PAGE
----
Baltimore black Mayor Catherine Pugh has a few words of advice for leaders in other cities who might want to get rid of Confederate monuments: “Do it quietly and quickly.” Preferably at night. Staying true to her nigger heritage.
On Tuesday Pugh ordered four statues in Baltimore removed under the cover of night. In the morning, city residents awoke to empty marble plinths.
Crews began removing the city’s Confederate monuments late Tuesday and finished at about 5:30 a.m. Wednesday. The city also removed a statue of Marylander Roger B. Taney, the U.S. Supreme Court justice who wrote the Dred Scott decision denying citizenship to blacks.
Pugh made the decision Tuesday morning to remove the monuments during that night in order to avoid attention. “It was important that we move quickly and quietly,” Pugh said, “and that’s what we did.”
Elliott Cummings, a member of the Maryland Sons of Confederate Veterans, denounced Pugh’s “barbarism and Taliban-esque actions” in tearing down the statues.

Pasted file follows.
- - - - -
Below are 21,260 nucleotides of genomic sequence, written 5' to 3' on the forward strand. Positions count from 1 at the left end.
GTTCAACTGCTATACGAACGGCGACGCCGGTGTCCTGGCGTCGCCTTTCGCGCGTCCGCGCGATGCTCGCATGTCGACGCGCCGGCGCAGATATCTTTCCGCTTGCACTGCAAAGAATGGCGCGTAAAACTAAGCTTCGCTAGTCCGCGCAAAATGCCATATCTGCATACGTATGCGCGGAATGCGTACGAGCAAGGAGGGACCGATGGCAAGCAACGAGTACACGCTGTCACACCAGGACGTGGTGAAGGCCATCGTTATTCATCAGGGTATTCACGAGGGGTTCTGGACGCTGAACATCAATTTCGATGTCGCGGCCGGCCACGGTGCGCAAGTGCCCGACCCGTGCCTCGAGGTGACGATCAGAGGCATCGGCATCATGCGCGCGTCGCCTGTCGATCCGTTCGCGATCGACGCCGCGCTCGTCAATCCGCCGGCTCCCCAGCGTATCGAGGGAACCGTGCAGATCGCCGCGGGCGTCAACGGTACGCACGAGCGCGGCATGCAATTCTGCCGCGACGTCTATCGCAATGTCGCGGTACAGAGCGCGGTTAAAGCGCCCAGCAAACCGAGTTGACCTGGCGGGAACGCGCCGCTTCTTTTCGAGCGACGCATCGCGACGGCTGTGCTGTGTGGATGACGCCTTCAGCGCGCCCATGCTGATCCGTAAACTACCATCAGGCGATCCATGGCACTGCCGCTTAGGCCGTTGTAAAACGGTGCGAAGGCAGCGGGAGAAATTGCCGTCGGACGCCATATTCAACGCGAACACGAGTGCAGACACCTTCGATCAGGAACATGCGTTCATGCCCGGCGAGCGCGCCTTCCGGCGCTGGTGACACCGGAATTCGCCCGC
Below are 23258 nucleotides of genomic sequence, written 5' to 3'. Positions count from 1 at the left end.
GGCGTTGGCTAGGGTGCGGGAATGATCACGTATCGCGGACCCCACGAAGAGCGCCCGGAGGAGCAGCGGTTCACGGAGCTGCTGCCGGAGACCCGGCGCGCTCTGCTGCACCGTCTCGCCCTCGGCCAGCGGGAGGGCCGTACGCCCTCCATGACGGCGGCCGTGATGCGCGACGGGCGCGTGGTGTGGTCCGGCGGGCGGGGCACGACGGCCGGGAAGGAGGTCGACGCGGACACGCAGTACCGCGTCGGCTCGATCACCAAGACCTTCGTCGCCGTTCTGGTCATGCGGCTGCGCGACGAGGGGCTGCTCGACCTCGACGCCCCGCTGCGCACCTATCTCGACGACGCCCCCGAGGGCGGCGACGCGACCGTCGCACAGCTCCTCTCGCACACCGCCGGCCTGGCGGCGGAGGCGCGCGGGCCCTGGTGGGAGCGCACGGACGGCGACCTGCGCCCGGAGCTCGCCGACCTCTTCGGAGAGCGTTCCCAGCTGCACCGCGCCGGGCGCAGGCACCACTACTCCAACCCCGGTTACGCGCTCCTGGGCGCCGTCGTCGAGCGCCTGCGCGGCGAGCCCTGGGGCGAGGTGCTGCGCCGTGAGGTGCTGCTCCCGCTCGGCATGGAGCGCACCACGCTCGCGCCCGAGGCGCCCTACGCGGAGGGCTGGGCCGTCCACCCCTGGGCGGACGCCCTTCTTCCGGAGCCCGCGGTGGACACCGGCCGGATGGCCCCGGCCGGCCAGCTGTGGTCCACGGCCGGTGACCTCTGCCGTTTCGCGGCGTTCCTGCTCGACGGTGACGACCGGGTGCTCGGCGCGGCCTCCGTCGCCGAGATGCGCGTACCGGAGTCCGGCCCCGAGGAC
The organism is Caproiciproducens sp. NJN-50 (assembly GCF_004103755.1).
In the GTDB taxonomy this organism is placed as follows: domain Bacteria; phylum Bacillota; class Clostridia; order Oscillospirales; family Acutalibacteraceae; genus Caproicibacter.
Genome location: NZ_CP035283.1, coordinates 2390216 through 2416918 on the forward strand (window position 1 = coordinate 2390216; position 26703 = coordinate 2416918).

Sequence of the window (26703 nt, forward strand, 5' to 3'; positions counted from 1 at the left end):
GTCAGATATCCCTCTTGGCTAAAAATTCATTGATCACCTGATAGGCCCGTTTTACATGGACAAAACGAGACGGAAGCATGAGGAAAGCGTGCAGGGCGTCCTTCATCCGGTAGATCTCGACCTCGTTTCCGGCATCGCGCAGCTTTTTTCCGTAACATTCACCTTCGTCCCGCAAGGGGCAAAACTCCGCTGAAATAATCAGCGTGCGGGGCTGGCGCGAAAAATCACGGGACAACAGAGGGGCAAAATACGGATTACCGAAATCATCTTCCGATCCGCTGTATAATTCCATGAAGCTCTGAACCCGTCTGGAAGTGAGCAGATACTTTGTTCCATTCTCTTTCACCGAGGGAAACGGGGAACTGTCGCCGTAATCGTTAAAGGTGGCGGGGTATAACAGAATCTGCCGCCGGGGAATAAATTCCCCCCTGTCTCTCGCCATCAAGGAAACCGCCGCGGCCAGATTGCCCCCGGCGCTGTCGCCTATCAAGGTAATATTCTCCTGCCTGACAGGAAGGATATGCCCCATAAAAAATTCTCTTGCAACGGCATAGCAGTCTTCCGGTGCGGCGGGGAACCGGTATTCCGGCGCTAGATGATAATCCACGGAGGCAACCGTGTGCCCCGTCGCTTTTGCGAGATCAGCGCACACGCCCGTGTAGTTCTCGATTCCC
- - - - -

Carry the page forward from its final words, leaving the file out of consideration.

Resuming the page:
“I’m angry and very sad at the same time.”
Cummings also said he doesn’t think the city followed proper protocols, which would have included getting approval from the Maryland Historical Trust to remove the monuments. John Coleman, public information officer for the Trust, said in a statement that while
“the formal process of removing the monuments was not followed, due to the rapidly evolving circumstances MHT will work with the city on the relocation, restoration or preservation, etc., decided in accordance with the current easements.”
Anti-American SJWs in Baltimore had pledged to take the statues down themselves on Wednesday evening. Protesters in Durham, North Carolina, toppled a monument to Confederate veterans on Monday night.
Meanwhile, in Los Angeles, a stone monument at Hollywood Forever Cemetery commemorating Confederate veterans was taken down Wednesday after hundreds of people demanded its removal. And in Annapolis, three of the four members of the State House Trust voted Wednesday to remove another statue of Taney from the State House grounds, according to Doug Mayer, a spokesman for Republican Gov. Larry Hogan, and Alexandra Hughes, chief of staff to Maryland House Speaker Michael Busch.
It was not immediately clear when the removal will take place.